C: Kitti Fazekas / Scopio

Mask-wearing linked to huge rise in acute headaches, Limerick research finds 

Research published in the October edition of the Irish Medical Journal has linked mask-wearing to an almost three-fold rise in people presenting with acute headaches to University Hospital Limerick.

The authors, researchers at the hospital, said that the findings may represent a “new phenomenon of mask-induced headaches”.

The study also found there was no rise in average CO₂ levels in patients between 2019 and 2020 – which they said was an important message to combat misinformation.

Researchers found a total of 329 patients presented at the hospital complaining of severe headaches between June and August 2020 — up from 113 the previous year. This represented a “2.9 fold rise in the absolute number of patients presenting to the acute medical unit”, the study said.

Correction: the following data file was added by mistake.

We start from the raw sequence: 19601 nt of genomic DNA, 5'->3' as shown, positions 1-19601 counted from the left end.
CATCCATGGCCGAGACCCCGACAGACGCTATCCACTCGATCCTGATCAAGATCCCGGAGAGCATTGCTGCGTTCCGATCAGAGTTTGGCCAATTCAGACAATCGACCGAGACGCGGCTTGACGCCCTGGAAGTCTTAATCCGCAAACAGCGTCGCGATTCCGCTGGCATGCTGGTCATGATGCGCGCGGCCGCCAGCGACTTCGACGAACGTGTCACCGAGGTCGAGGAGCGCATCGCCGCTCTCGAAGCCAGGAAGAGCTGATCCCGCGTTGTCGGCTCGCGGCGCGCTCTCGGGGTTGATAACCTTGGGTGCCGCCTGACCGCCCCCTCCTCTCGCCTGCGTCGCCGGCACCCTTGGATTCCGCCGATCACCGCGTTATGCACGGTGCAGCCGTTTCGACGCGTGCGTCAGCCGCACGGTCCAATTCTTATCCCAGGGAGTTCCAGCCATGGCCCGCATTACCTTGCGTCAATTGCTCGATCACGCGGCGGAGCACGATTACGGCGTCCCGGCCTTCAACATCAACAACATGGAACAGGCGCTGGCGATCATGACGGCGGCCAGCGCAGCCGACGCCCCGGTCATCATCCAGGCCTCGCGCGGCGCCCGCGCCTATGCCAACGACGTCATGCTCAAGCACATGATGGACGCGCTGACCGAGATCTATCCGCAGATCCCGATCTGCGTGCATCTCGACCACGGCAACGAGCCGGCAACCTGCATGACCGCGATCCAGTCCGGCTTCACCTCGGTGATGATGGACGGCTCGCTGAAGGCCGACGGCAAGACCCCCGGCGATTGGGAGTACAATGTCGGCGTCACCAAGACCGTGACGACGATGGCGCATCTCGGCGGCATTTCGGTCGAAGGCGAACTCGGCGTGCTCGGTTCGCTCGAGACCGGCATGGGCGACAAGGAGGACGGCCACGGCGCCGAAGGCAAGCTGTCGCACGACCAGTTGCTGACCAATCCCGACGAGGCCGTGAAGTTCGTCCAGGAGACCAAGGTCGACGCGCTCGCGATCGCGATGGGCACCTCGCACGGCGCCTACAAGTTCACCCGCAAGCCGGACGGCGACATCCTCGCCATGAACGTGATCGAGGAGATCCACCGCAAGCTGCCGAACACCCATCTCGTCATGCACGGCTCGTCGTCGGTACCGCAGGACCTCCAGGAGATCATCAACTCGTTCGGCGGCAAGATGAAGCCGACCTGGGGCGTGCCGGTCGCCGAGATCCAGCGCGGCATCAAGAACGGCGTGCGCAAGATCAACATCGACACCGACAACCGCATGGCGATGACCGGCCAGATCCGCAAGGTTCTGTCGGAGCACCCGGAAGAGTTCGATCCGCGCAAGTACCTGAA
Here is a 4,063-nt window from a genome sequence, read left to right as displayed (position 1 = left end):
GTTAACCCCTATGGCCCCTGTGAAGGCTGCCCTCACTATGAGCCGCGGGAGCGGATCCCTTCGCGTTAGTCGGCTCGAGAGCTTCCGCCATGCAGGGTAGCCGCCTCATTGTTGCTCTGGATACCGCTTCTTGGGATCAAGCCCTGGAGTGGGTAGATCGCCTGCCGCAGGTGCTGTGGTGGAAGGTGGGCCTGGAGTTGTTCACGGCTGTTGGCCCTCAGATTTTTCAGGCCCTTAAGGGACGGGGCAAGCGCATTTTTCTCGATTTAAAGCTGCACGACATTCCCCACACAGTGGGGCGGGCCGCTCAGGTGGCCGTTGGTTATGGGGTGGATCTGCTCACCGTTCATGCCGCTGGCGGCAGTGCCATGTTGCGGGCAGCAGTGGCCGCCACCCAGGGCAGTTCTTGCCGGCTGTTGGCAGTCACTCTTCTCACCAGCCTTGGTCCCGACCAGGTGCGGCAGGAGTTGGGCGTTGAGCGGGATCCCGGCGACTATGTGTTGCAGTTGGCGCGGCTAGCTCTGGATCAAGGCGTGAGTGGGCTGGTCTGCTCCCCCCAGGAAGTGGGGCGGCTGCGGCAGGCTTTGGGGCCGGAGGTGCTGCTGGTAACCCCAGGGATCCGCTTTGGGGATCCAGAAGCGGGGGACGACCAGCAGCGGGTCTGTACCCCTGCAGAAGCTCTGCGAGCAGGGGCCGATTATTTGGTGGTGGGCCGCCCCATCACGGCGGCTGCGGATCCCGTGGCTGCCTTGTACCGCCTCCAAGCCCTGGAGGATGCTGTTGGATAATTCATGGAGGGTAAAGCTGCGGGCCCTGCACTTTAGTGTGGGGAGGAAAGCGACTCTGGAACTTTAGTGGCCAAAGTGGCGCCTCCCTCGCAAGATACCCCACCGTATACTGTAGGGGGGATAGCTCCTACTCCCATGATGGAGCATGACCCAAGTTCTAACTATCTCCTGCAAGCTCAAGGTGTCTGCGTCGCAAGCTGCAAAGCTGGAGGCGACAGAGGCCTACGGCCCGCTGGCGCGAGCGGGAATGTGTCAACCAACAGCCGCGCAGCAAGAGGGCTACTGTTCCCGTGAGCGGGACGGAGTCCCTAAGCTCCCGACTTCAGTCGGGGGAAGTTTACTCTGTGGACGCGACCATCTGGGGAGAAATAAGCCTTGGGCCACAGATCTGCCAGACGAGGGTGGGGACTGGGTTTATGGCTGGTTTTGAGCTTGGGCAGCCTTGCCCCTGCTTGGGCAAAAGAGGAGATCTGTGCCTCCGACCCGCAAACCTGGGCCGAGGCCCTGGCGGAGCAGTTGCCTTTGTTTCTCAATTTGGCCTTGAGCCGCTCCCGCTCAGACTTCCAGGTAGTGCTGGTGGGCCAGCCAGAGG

The average age of patients presenting was 47 years, while just over six in 10 patients were females.

The study said that healthcare workers had been demonstrated to develop personal protection equipment- associated headaches – and that existing headache disorders were also found to be  exacerbated.

Given the study’s findings the authors said they believed the findings for healthcare workers to be  “a phenomenon for the general population as well”.

Researchers said mask-induced headaches might be explained by several factors including pressure from tight-fitting masks or ear loops or potential changes in their upper airway conditions.

They also noted that recommendations for public health measures should be aware of the “association between the introduction of mask wearing and increased headache presentations”.

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